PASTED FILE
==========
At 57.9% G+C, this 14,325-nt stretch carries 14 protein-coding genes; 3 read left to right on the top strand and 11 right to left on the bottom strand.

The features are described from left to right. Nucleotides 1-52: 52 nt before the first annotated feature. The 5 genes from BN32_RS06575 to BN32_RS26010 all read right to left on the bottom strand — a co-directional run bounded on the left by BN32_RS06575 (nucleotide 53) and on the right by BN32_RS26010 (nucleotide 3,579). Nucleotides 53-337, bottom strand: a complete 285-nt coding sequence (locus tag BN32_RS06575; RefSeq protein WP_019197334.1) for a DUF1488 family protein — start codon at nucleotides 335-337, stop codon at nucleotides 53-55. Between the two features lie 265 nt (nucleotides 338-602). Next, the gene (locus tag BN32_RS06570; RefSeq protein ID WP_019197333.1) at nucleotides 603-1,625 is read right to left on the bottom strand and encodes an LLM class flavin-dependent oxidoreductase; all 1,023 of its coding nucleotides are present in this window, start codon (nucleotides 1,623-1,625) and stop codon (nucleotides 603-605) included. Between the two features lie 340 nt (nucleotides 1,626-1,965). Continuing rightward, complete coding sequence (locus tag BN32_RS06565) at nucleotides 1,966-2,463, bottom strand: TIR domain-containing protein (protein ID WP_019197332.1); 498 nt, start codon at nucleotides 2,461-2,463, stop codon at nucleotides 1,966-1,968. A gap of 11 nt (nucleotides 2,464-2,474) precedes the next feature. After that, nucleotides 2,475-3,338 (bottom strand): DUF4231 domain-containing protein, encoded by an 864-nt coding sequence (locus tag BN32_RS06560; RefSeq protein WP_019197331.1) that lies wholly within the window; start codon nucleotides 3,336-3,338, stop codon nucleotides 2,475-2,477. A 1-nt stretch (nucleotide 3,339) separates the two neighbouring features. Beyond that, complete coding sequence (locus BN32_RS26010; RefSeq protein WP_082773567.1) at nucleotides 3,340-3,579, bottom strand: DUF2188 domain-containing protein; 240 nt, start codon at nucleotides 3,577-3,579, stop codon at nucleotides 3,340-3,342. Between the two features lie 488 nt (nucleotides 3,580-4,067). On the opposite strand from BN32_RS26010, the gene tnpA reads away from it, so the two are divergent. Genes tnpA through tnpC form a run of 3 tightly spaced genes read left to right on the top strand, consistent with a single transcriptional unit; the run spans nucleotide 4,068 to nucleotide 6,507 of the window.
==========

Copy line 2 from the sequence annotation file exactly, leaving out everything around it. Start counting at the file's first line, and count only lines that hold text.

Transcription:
The features are described from left to right. Nucleotides 1-52: 52 nt before the first annotated feature. The 5 genes from BN32_RS06575 to BN32_RS26010 all read right to left on the bottom strand — a co-directional run bounded on the left by BN32_RS06575 (nucleotide 53) and on the right by BN32_RS26010 (nucleotide 3,579). Nucleotides 53-337, bottom strand: a complete 285-nt coding sequence (locus tag BN32_RS06575; RefSeq protein WP_019197334.1) for a DUF1488 family protein — start codon at nucleotides 335-337, stop codon at nucleotides 53-55. Between the two features lie 265 nt (nucleotides 338-602). Next, the gene (locus tag BN32_RS06570; RefSeq protein ID WP_019197333.1) at nucleotides 603-1,625 is read right to left on the bottom strand and encodes an LLM class flavin-dependent oxidoreductase; all 1,023 of its coding nucleotides are present in this window, start codon (nucleotides 1,623-1,625) and stop codon (nucleotides 603-605) included. Between the two features lie 340 nt (nucleotides 1,626-1,965). Continuing rightward, complete coding sequence (locus tag BN32_RS06565) at nucleotides 1,966-2,463, bottom strand: TIR domain-containing protein (protein ID WP_019197332.1); 498 nt, start codon at nucleotides 2,461-2,463, stop codon at nucleotides 1,966-1,968. A gap of 11 nt (nucleotides 2,464-2,474) precedes the next feature. After that, nucleotides 2,475-3,338 (bottom strand): DUF4231 domain-containing protein, encoded by an 864-nt coding sequence (locus tag BN32_RS06560; RefSeq protein WP_019197331.1) that lies wholly within the window; start codon nucleotides 3,336-3,338, stop codon nucleotides 2,475-2,477. A 1-nt stretch (nucleotide 3,339) separates the two neighbouring features. Beyond that, complete coding sequence (locus BN32_RS26010; RefSeq protein WP_082773567.1) at nucleotides 3,340-3,579, bottom strand: DUF2188 domain-containing protein; 240 nt, start codon at nucleotides 3,577-3,579, stop codon at nucleotides 3,340-3,342. Between the two features lie 488 nt (nucleotides 3,580-4,067). On the opposite strand from BN32_RS26010, the gene tnpA reads away from it, so the two are divergent. Genes tnpA through tnpC form a run of 3 tightly spaced genes read left to right on the top strand, consistent with a single transcriptional unit; the run spans nucleotide 4,068 to nucleotide 6,507 of the window.